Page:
To trial their discrimination model, investigators in the study tested hundreds of samples. When testing uninfected samples, their model showed only one false positive and a discrimination accuracy of 99.8%. Within the infected samples, zero false negatives were identified and a discrimination accuracy of 100% was seen. Similar models for detecting Fusarium infections in other grains will be investigated in future research.

Recognizing Rice Blast Fungus

A fungus called Magnaporthe oryzae and its anamorphs such as pyricularia grisea are what cause rice blast in the agriculture industry. In many parts of the world, it is known as a major risk to food safety and stability because of the severe yield loss that it causes.

Rice Blast Symptoms on Rice Stalks.

Rice Blast Symptoms on Rice Stalks. Image Credit: Donald Groth

Until recently, the process used to detect rice blast was a physical inspection on the ground. This method was time-consuming and near impossible to perform a comprehensive visual inspection for large-scale operations. Nowadays, an alternative is the use of great amounts of pesticides and fungicides, which itself poses risks to health and the environment, in addition to increasing the costs of production.

Near-infrared spectroscopy has been established as a cost-effective and accurate method for identifying other plant diseases at the leaf and canopy levels. Early detection technologies appropriate for large-scale operations are possible by proving the correlation between rice blast disease index and IR spectra. This allows for more effective use of agrichemicals and a more sustainable method of crop management.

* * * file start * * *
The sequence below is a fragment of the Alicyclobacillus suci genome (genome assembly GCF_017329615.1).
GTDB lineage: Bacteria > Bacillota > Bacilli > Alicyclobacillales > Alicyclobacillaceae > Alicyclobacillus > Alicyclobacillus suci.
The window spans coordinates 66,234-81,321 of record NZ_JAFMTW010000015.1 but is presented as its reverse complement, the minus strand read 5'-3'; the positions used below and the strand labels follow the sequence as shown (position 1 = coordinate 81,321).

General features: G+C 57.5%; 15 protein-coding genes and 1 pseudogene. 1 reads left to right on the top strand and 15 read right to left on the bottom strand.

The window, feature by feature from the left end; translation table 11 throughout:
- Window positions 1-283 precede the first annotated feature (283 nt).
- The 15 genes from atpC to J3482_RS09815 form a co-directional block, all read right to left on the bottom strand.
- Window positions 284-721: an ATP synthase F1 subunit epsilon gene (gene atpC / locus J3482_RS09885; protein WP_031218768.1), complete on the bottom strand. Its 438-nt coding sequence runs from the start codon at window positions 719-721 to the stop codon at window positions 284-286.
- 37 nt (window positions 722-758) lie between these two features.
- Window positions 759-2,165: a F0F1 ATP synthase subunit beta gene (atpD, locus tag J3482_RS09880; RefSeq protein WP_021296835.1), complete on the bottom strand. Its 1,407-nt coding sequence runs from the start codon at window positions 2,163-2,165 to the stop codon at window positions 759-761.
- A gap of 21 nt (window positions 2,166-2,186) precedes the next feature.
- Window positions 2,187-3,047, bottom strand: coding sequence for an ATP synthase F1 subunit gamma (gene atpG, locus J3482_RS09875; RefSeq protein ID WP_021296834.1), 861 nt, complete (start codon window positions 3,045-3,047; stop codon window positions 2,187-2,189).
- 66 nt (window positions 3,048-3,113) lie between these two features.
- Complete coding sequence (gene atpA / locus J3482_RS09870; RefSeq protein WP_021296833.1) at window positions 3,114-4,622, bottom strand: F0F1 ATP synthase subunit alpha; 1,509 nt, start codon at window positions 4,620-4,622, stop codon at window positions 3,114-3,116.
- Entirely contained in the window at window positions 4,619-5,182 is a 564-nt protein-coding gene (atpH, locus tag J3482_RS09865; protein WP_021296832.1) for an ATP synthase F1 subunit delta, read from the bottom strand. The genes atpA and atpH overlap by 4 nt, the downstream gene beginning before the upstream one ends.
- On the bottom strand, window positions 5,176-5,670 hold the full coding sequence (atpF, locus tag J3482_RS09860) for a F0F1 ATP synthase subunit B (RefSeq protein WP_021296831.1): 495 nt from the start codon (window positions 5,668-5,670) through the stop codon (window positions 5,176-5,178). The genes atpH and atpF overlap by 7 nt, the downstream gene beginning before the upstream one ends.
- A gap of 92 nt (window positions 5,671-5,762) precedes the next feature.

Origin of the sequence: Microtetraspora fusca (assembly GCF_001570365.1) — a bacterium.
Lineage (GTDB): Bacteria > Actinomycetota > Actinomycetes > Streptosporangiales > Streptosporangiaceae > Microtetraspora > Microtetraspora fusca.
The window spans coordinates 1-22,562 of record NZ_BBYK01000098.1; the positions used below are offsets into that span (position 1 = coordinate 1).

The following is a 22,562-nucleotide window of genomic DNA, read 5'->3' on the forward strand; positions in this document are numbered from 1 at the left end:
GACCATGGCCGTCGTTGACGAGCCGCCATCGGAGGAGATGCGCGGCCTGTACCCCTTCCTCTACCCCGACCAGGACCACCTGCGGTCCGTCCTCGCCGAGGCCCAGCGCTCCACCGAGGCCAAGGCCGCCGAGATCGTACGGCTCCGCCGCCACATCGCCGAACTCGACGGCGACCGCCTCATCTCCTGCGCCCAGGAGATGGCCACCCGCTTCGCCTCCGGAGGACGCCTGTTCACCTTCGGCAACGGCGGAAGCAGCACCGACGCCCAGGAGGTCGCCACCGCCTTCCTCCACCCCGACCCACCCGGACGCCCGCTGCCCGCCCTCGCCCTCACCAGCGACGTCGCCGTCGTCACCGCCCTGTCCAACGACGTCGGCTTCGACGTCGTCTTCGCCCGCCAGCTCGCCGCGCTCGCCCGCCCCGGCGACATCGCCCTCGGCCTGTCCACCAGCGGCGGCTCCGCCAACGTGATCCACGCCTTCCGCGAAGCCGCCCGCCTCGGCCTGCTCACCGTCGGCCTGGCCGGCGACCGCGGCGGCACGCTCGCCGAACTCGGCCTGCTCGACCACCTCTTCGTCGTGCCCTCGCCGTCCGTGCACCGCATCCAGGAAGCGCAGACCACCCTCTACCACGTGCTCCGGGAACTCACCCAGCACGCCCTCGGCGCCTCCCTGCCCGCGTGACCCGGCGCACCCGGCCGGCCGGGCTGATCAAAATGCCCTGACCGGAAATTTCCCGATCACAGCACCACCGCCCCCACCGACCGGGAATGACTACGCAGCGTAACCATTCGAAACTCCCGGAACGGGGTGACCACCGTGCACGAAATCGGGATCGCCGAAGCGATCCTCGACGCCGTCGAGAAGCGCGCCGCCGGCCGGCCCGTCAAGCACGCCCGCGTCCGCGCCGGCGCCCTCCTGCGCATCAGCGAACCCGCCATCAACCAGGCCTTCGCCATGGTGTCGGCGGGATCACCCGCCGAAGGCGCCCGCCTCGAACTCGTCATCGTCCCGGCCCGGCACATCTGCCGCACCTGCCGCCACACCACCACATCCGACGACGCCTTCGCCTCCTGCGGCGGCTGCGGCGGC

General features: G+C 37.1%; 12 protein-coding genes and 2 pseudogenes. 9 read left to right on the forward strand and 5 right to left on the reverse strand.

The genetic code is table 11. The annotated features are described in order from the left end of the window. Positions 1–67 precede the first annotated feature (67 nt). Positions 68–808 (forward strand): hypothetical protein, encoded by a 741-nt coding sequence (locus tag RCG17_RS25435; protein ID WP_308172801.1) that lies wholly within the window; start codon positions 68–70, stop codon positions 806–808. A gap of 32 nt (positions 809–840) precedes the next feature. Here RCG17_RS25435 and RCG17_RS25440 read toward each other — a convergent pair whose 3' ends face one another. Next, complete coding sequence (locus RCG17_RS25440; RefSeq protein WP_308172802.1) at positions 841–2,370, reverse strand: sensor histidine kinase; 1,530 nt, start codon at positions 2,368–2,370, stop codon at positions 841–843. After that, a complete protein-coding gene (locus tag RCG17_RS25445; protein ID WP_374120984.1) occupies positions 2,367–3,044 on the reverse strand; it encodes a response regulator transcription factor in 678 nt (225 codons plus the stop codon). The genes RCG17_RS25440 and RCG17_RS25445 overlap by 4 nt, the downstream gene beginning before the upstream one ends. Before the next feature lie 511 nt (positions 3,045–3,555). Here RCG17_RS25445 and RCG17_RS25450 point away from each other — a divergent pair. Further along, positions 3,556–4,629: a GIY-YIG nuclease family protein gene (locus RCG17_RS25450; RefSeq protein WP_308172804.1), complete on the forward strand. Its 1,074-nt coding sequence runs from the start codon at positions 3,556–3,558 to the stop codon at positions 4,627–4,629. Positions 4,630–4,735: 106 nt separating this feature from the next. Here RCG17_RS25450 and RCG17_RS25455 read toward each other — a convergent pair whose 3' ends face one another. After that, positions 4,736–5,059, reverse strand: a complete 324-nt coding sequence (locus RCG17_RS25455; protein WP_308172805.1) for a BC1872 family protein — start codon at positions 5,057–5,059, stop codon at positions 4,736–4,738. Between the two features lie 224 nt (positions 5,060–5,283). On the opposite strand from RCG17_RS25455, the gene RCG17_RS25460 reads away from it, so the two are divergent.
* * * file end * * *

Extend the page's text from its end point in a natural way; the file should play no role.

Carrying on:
In the development of their modeling for rice blast detection, researchers at the China National Rice Research Institute, and the Academy of Agricultural Sciences in Hangzhou, China employed neural networks to analyze reflectance spectra. The objective was to detect spectral regions where rice reflectance changed dependent on the rice neck blast disease index. Moreover, researchers selected the key wavelength bands with the sensitivity to analyze disease severity and validated their neural network-based spectral model for qualifying disease severity.

During this investigation, rice presenting with a moderate disease index displayed high raw reflectance in the 805-1000 nm range, compared to rice with a higher disease index that exhibited a lower raw reflectance under 940 nm, but higher reflectance in the 960-1000 nm range. These results were comparable to an earlier study that correlated moderate fungus infection with high reflectance in the SWIR 1135-2400 nm range and low reflectance in the NIR 709-1134 nm range.

In addition, a more serious fungal infection with low reflectance under 1297 nm and a high reflectance between 1298 and 2400 nm was identified. The re-engineered AvaSpec-NIR256/512-2.5-HSC-EVO was not available at the time this research was conducted, however, is the ideal instrument for grain analysis available today.

Measurements of Crop Health

For many years, Yara International ASA has used Avantes spectrometers in a module that attaches to farm tractors used with their fertilizer applicators and measures real-time crop health. The device consists of two spectrometers focused on the visible and near-infrared in order to detect chlorophyll in plants during the application of fertilizers. The device utilizes the sun as a passive illuminant to enable the reflection measurement on crops. Based on the spectral measurements, the system controls the application of fertilizers in real-time.